On Weaning

I never imagined I would be the one to initiate the weaning process with my son. I have always loved breastfeeding him, it was our haven. We would find a quiet place to sit, whether it was an Anthropologie fitting room or a table in a coffee shop or at home in our bedroom getting ready to go to sleep for a nap, and wherever we were in the world, when we nursed we were in our own little sanctuary.

I breastfed my son for 28 months, and it feels like my breastfeeding journey with him was cut short way too soon. About two weeks after I gave birth to Clementine I developed a horrid nursing aversion. It started small, a strange, foreign feeling of being, and I can only think to describe it as, violated. I felt tingly all over my body, my muscles tensed up, I felt an intense need to end the nursing session right then. I didn’t understand what was happening at all! I googled it, prayed through it, and as soon as he drifted off into dreamland I was able to unlatch him and take a deep breath. And just like that the feeling was gone. It went on like this for a few more weeks, I was able to nurse him as much as I always had and occasionally the nursing aversion would strike but I would power through knowing that as soon as he unlatched I would feel better again. When I was about two months postpartum I was beginning to lose hope that it was ever going to get better. I had read online and talked to other moms who said that with time it usually gets better and they were able to keep nursing a while longer. But for the moms who continued to have an aversion to breastfeeding their older children were forced to wean. I was stubborn and told myself and my husband that I was not going to wean him myself, my plan had always been to let him wean himself when he was ready. By the looks of things, that wasn’t going to be anytime soon. He was, at the time, nursing as much as Clementine and quite attached to nursing as a comforting thing (which I adored).

Over time it didn’t get better, it got worse. I was usually able to nurse him if I was in a public place where the atmosphere around me was a distraction, or if I had a friend sit with me and talk. Occasionally I would try to read or watch a video on my phone, but usually that wasn’t enough. At about three months postpartum nothing helped anymore. David would rub my feet while I nursed Judah to sleep at night and I would be crying the whole time. Our nursing relationship wasn’t sweet anymore, instead it was full of tension and confusion on both sides. Judah didn’t understand why I was telling him no so often and he also didn’t understand why I kept letting him nurse just to ask him to stop a few minutes later.

I was sitting with a friend on a play date and Judah walked over and asked for “boobah” (his word for breastfeeding). I sighed and picked him up and proceeded to nurse him as I took deep breaths, squirmed, and tried to keep the conversation going to distract myself. Nothing was helping. My friend, a wise woman and a huge advocate for extended breastfeeding, said to me “Isabelle, it’s time to wean.” I knew she was right. But where do I start? He sobs when I tell him no and no breaks my heart to tell him no when we have always nursed on demand. But when I really thought about it, the bond I loved so much that we shared in breastfeeding was already gone because of this wretched nursing aversion. I began by simply only letting him nurse first thing in the morning, at nap time, and bedtime unless David was home to help put him to sleep.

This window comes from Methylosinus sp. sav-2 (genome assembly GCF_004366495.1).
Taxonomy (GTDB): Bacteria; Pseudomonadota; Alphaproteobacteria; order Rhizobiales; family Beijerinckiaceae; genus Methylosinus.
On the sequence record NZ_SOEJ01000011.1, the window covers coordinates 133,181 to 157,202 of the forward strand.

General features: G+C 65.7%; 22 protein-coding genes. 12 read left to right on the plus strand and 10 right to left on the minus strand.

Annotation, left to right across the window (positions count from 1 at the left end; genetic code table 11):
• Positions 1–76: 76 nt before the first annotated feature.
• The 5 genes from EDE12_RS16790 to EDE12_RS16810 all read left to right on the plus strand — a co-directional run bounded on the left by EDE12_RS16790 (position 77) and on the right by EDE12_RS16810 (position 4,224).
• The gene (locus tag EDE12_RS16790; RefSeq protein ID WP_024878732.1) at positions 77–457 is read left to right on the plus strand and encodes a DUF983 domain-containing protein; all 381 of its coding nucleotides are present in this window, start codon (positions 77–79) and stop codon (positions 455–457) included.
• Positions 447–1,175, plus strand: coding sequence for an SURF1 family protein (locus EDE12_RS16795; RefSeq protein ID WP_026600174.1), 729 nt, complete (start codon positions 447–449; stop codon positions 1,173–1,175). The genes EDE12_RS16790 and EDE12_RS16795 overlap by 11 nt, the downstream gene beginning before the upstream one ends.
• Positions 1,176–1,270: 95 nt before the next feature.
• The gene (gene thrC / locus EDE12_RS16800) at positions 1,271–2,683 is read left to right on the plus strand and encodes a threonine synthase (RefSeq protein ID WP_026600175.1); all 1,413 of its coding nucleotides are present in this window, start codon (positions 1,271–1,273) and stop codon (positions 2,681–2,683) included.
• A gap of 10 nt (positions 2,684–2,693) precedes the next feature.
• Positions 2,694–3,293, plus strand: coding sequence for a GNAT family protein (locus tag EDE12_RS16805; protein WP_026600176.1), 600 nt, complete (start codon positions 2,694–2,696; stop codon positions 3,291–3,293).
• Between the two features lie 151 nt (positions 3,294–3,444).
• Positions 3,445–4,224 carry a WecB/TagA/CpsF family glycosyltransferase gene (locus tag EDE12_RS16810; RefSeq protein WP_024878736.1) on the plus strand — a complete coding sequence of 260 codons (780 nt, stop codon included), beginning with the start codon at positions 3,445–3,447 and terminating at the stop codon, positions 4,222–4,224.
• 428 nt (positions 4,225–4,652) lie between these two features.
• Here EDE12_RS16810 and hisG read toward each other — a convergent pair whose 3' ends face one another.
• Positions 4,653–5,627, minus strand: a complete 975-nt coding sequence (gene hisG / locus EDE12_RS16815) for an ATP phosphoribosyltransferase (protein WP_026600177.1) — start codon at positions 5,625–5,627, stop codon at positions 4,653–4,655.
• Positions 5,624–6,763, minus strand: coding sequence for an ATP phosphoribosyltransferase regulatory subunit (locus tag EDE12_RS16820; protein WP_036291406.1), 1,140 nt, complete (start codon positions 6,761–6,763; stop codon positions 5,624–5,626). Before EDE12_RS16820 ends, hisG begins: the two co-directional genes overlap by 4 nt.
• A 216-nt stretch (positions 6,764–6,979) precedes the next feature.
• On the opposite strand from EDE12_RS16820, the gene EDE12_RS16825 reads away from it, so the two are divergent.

It’s been two weeks since we first started weaning and I nurse him now probably once or twice every other day. Usually it’s because he’s extra tired and overstimulated while we’re out in public or maybe he fell and got hurt. I’ve been giving him almond milk, coconut milk, or hemp milk first thing in the morning, naps, bedtime, and any other time he would ask for “boobah”. He fondly calls it his “milky” and it’s been a sweet comfort during this hard process for us both. He will drink his milky and snuggle with me while we read a book and that’s how he falls asleep or wakes up in the morning, and now the sweetness that the nursing aversion stole has returned. While I miss the sweetness of breastfeeding my firstborn, I know it was the right decision for everyone. It’s best for Judah that his mother isn’t pushing him away, becomes anxious when he’s near because he may ask to breastfeed, or even has a full on panic attack when he is at the breast doing what they have done for two whole years.

A week ago I was deeply struggling with the decision to wean. I knew he wasn’t ready because of his constant requests and strong attachment to nursing. Emotionally I wasn’t ready to wean but sadly physically and mentally I was. I was pouring my heart out in prayer and I went into the scriptures to do my usual reading. I was reading in the psalms as I always do and then this verse was in front of my eyes. I burst into tears and thanked God over and over for the beautiful confirmation in this simple verse!

Right now my son rests against me, totally peaceful and fell asleep without hurt or confusion over why he couldn’t nurse. I was so worried but God had a plan, and even though we didn’t nurse nearly as long as I had hoped, it was ordained by Him and because of that I have peace.

My soul is indeed quieted and my heart at peace knowing this is God’s best for me and my boy.

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